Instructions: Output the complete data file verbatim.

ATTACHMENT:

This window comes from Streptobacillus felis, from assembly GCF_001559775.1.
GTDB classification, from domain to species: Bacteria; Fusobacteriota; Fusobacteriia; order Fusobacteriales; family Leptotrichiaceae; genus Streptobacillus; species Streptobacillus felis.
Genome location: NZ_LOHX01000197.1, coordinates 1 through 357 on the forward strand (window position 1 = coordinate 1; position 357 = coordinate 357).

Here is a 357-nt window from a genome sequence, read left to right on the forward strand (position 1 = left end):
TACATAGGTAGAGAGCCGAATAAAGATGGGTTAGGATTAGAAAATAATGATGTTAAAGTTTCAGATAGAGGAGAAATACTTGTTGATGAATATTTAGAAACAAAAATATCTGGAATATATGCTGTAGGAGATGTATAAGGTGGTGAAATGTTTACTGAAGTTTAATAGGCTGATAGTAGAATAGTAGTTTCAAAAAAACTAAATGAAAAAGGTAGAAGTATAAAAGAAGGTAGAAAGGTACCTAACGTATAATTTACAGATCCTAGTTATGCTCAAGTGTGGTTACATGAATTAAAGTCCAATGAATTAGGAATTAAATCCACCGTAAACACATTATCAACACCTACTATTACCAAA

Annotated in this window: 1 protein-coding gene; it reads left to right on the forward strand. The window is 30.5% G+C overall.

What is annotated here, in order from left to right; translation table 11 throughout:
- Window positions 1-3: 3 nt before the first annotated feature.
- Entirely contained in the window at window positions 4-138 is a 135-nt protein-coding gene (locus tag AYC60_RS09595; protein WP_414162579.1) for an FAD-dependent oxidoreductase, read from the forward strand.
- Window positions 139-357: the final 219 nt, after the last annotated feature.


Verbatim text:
This window comes from Streptobacillus felis, from assembly GCF_001559775.1.
GTDB classification, from domain to species: Bacteria; Fusobacteriota; Fusobacteriia; order Fusobacteriales; family Leptotrichiaceae; genus Streptobacillus; species Streptobacillus felis.
Genome location: NZ_LOHX01000197.1, coordinates 1 through 357 on the forward strand (window position 1 = coordinate 1; position 357 = coordinate 357).

Here is a 357-nt window from a genome sequence, read left to right on the forward strand (position 1 = left end):
TACATAGGTAGAGAGCCGAATAAAGATGGGTTAGGATTAGAAAATAATGATGTTAAAGTTTCAGATAGAGGAGAAATACTTGTTGATGAATATTTAGAAACAAAAATATCTGGAATATATGCTGTAGGAGATGTATAAGGTGGTGAAATGTTTACTGAAGTTTAATAGGCTGATAGTAGAATAGTAGTTTCAAAAAAACTAAATGAAAAAGGTAGAAGTATAAAAGAAGGTAGAAAGGTACCTAACGTATAATTTACAGATCCTAGTTATGCTCAAGTGTGGTTACATGAATTAAAGTCCAATGAATTAGGAATTAAATCCACCGTAAACACATTATCAACACCTACTATTACCAAA

Annotated in this window: 1 protein-coding gene; it reads left to right on the forward strand. The window is 30.5% G+C overall.

What is annotated here, in order from left to right; translation table 11 throughout:
- Window positions 1-3: 3 nt before the first annotated feature.
- Entirely contained in the window at window positions 4-138 is a 135-nt protein-coding gene (locus tag AYC60_RS09595; protein WP_414162579.1) for an FAD-dependent oxidoreductase, read from the forward strand.
- Window positions 139-357: the final 219 nt, after the last annotated feature.